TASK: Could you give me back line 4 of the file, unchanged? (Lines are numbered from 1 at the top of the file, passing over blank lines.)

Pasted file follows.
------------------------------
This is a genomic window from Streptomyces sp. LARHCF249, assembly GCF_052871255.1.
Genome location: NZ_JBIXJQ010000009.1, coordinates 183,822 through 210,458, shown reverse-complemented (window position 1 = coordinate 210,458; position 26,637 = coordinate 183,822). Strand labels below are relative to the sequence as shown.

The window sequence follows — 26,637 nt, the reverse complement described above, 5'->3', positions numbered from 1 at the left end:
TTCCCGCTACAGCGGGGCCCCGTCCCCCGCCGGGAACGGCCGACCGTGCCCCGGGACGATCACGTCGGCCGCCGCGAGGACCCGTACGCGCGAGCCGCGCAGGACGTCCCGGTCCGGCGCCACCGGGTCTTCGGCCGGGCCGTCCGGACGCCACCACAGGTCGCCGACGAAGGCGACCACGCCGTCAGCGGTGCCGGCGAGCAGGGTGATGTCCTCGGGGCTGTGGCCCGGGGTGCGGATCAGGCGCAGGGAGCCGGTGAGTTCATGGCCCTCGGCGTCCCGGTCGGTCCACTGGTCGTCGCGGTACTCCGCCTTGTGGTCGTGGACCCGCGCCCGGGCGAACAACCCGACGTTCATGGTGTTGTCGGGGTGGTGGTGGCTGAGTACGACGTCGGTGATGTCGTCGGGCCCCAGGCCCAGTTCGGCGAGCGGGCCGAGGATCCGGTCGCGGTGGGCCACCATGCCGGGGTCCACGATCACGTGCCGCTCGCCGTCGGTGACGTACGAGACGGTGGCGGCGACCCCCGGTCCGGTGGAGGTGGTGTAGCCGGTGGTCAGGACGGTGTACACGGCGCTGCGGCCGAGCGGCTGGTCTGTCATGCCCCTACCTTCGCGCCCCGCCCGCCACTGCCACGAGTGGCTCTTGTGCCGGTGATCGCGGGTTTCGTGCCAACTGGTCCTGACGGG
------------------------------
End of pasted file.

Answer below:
TTCCCGCTACAGCGGGGCCCCGTCCCCCGCCGGGAACGGCCGACCGTGCCCCGGGACGATCACGTCGGCCGCCGCGAGGACCCGTACGCGCGAGCCGCGCAGGACGTCCCGGTCCGGCGCCACCGGGTCTTCGGCCGGGCCGTCCGGACGCCACCACAGGTCGCCGACGAAGGCGACCACGCCGTCAGCGGTGCCGGCGAGCAGGGTGATGTCCTCGGGGCTGTGGCCCGGGGTGCGGATCAGGCGCAGGGAGCCGGTGAGTTCATGGCCCTCGGCGTCCCGGTCGGTCCACTGGTCGTCGCGGTACTCCGCCTTGTGGTCGTGGACCCGCGCCCGGGCGAACAACCCGACGTTCATGGTGTTGTCGGGGTGGTGGTGGCTGAGTACGACGTCGGTGATGTCGTCGGGCCCCAGGCCCAGTTCGGCGAGCGGGCCGAGGATCCGGTCGCGGTGGGCCACCATGCCGGGGTCCACGATCACGTGCCGCTCGCCGTCGGTGACGTACGAGACGGTGGCGGCGACCCCCGGTCCGGTGGAGGTGGTGTAGCCGGTGGTCAGGACGGTGTACACGGCGCTGCGGCCGAGCGGCTGGTCTGTCATGCCCCTACCTTCGCGCCCCGCCCGCCACTGCCACGAGTGGCTCTTGTGCCGGTGATCGCGGGTTTCGTGCCAACTGGTCCTGACGGG